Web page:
Are Taxes Included In The Menu Price Australia 2022✨

Are Taxes Included In The Menu Price Australia👉 The Consumer Price Index (CPI) tracks household inflation and provides data on price changes in various categories of household expenses.

Are Taxes Included In The Menu Price Australia 2022

Are Taxes Included In

Consumer Price Index, Australia

Reference period

December 2021

Released

25/01/2022

Key stats

  • The Consumer Price Index (CPI) increased by 1.3 percent this quarter.
  • From the twelve months up until the quarter ending December 20, 2021, the CPI was up 3.5 percent.
  • The largest price rises were seen for new home purchases by owner-occupiers (+4.2 percent) and automotive fuel (+6.6 percent).

What’s new this quarter?

  • This issue also includes the introduction of the updated CPI Weighting Patterns. For more information, see the weight update for 2021 in CPI and Living Cost Indexes. CPI and the Index of Living Costs.
  • Measures of discretionary and non-discretionary inflation are now included in this CPI table for the very first time in this quarter. Indexes are available in Table 8 in the “Data Downloads tab. 
  • For more details about these measures, refer to the Measuring Non-discretionary and discretionary inflation.
  • This release also includes an upgrade to the article ‘ Automotive fuel in the CPI’.

Main features

A weighted average of eight capital cities
Sep Qtr 2021 to Dec Qtr 2021 Dec Qtr 2020 to Dec Qtr 2021
% change % change
All groups CPI 1.3 3.5
Food and non-alcoholic beverages 0.7 1.9
Alcohol and tobacco 0.9 1.1
Clothing and footwear 2.6 -0.3
Housing 1.8 4.0
Furnishings, household equipment, and services 1.1 3.6
Health -0.3 3.3
Transport 2.8 12.5
Communication 0.1 -0.5
Recreation and culture 1.5 2.1
Education 0.1 0.6
Insurance and financial services 1.2 2.2
CPI analytical series
All groups CPI, seasonally adjusted 1.3 3.7
Trimmed mean 1.0 2.6
Weighted median 0.9 2.7

Overview

Underlying inflation highest since 2014

Annual CPI inflation increased to 3.5 percent in the December quarter, due to higher dwelling construction costs and automotive fuel prices.

Trimmed mean annual inflation, which excludes large price rises and falls, increased to 2.6 percent, the highest since June 2014.

CPI, Trimmed mean & Weighted median: Annual movement (%)
CPI Trimmed mean Weighted median
Dec-13 2.7 2.7 2.9
Mar-14 2.9 2.7 2.7
Jun-14 3 2.8 2.7
Sep-14 2.3 2.4 2.6
Dec-14 1.7 2.2 2.4
Mar-15 1.3 2.3 2.4
Jun-15 1.5 2.2 2.3
Sep-15 1.5 2.1 2.2
Dec-15 1.7 2.1 2
Mar-16 1.3 1.7 1.5
Jun-16 1 1.6 1.3
Sep-16 1.3 1.6 1.1
Dec-16 1.5 1.5 1.2
Mar-17 2.1 1.7 1.6
Jun-17 1.9 1.7 1.9
Sep-17 1.8 1.7 2
Dec-17 1.9 1.7 1.9
Mar-18 1.9 1.7 1.9
Jun-18 2.1 1.6 1.9
Sep-18 1.9 1.7 1.9
Dec-18 1.8 1.8 1.9
Mar-19 1.3 1.6 1.5
Jun-19 1.6 1.6 1.4
Sep-19 1.7 1.6 1.3
Dec-19 1.8 1.5 1.2
Mar-20 2.2 1.7 1.6
Jun-20 -0.3 1.3 1.3
Sep-20 0.7 1.2 1.2
Dec-20 0.9 1.2 1.4
Mar-21 1.1 1.1 1.3
Jun-21 3.8 1.6 1.7
Sep-21 3 2.1 2.2
Dec-21 3.5 2.6 2.7

Costs of construction are rising, which drives up costs for new houses.

Construction activity is at an all-time high. activity, coupled with a shortage of labor and materials have led to the two quarters with the most significant increase in new home prices since the introduction of the GST.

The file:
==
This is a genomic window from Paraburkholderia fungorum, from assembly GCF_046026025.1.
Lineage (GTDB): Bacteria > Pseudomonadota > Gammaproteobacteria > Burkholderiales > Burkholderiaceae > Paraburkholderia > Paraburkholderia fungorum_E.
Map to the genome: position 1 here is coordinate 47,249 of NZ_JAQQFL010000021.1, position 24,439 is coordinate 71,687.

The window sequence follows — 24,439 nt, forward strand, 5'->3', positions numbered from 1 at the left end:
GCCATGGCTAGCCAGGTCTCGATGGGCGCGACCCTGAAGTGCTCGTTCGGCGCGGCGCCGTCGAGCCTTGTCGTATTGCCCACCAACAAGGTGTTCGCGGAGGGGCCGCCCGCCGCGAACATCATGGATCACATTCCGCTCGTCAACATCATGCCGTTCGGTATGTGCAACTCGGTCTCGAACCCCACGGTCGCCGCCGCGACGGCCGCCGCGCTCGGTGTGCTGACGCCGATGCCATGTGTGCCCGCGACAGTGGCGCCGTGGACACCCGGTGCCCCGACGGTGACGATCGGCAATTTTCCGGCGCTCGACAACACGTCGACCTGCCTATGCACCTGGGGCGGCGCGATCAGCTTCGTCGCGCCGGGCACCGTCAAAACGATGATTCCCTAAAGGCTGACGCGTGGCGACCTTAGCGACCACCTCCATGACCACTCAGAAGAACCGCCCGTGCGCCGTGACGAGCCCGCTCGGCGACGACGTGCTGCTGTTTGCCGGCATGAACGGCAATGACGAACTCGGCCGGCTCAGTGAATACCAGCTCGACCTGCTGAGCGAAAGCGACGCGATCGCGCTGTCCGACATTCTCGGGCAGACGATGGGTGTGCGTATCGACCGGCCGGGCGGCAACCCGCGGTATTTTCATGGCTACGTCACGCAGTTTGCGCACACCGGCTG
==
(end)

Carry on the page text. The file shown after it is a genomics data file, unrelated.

The lower amount of government construction grants than the previous quarter has also played a role in the rise this quarter. 

The grants are a way of reducing the out-of-pocket costs associated with new houses that are being built.

A new dwelling is purchased by the owner-occupier Australia annually and quarterly movements ( percent)
quarter Percentage increase from last quarter Change in annual percentage
Jun-99 0.9 4.1
Sep-99 2.0 5.5
Dec-99 3.2 7.9
Mar-00 1.6 7.9
Jun-00 0.5 7.5
Sep-00 8.1 13.9
Dec-00 0.3 10.7
Mar-01 0.1 9.1
Jun-01 -0.3 8.2
Sep-01 0.9 1.0
Dec-01 1.0 1.8
Mar-02 0.9 2.5
Jun-02 1.0 3.8
Sep-02 1.0 3.9
Dec-02 0.7 3.6
Mar-03 1.5 4.3
Jun-03 1.9 5.2
Sep-03 1.7 6.0
Dec-03 1.1 6.4
Mar-04 1.0 5.9
Jun-04 1.4 5.4
Sep-04 1.1 4.7
Dec-04 1.5 5.2
Mar-05 1.4 5.5
Jun-05 0.9 5.0
Sep-05 1.2 5.0
Dec-05 0.8 4.3
Mar-06 0.4 3.3
Jun-06 1.1 3.5
Sep-06 0.2 2.5
Dec-06 0.5 2.1
Mar-07 1.0 2.8
Jun-07 0.9 2.7
Sep-07 1.0 3.5
Dec-07 1.4 4.4
Mar-08 1.7 5.1
Jun-08 1.0 5.1
Sep-08 1.3 5.4
Dec-08 0.2 4.2
Mar-09 -0.5 2.0
Jun-09 0.9 1.8
Sep-09 1.1 1.6
Dec-09 0.9 2.4
Mar-10 1.3 4.2
Jun-10 0.5 3.8
Sep-10 0.5 3.3
Dec-10 0.7 3.0
Mar-11 0.8 2.6
Jun-11 0.4 2.5
Sep-11 -0.1 1.8
Dec-11 0.3 1.4
Mar-12 -0.1 0.5
Jun-12 0.1 0.2
Sep-12 0.9 1.2
Dec-12 0.1 1.0
Mar-13 1.7 2.8
Jun-13 0.9 3.6
Sep-13 0.5 3.2
Dec-13 1.0 4.1
Mar-14 0.1 2.4
Jun-14 1.6 3.2
Sep-14 1.1 3.8
Dec-14 1.1 4.0
Mar-15 0.9 4.8
Jun-15 1.5 4.8
Sep-15 0.7 4.3
Dec-15 0.1 3.3
Mar-16 0.2 2.5
Jun-16 0.9 1.9
Sep-16 0.4 1.6
Dec-16 0.5 2.0
Mar-17 1.0 2.8
Jun-17 0.9 2.8
Sep-17 0.8 3.1
Dec-17 0.6 3.2
Mar-18 0.5 2.7
Jun-18 0.8 2.7
Sep-18 0.1 2.0
Dec-18 0.4 1.8
Mar-19 -0.2 1.2
Jun-19 -0.2 0.2
Sep-19 -0.2 -0.1
Dec-19 0.4 -0.1
Mar-20 0.4 0.5
Jun-20 0.1 0.7
Sep-20 0.5 1.4
Dec-20 0.7 1.7
Mar-21 -0.1 1.2
Jun-21 -0.1 1.0
Sep-21 3.3 3.8
Dec-21 4.2 7.5
  • GST was introduced

Prices for petrol at a record high

Prices for automotive fuel rose for the sixth straight quarter, leading to the biggest increase in annual prices since 1990. 

In the Automotive Fuel series, prices hit an all-time high during the December quarter because of higher global oil prices, despite the economic recovery and a decrease in global supply. 

The national average quarterly price of unleaded gasoline increased by $1.64 per liter during the month of December. 

This release contains an upgrade to the piece on the background of ” automotive gasoline as part of the CPI’.

The average cost of unleaded fuel (91 Octane) in cents per liter
Quarter Quarterly Average Australia
Sep-13 151.31
Dec-13 148.73
Mar-14 154.8
Jun-14 153.64
Sep-14 147.9
Dec-14 136.4
Mar-15 120.02
Jun-15 136.42
Sep-15 133.76
Dec-15 125.28
Mar-16 111.11
Jun-16 119.19
Sep-16 115.23
Dec-16 123.27
Mar-17 130.86
Jun-17 127
Sep-17 124.2
Dec-17 136.71
Mar-18 137.75
Jun-18 147.11
Sep-18 149.19
Dec-18 144.61
Mar-19 131.92
Jun-19 146.26
Sep-19 143.35
Dec-19 149.89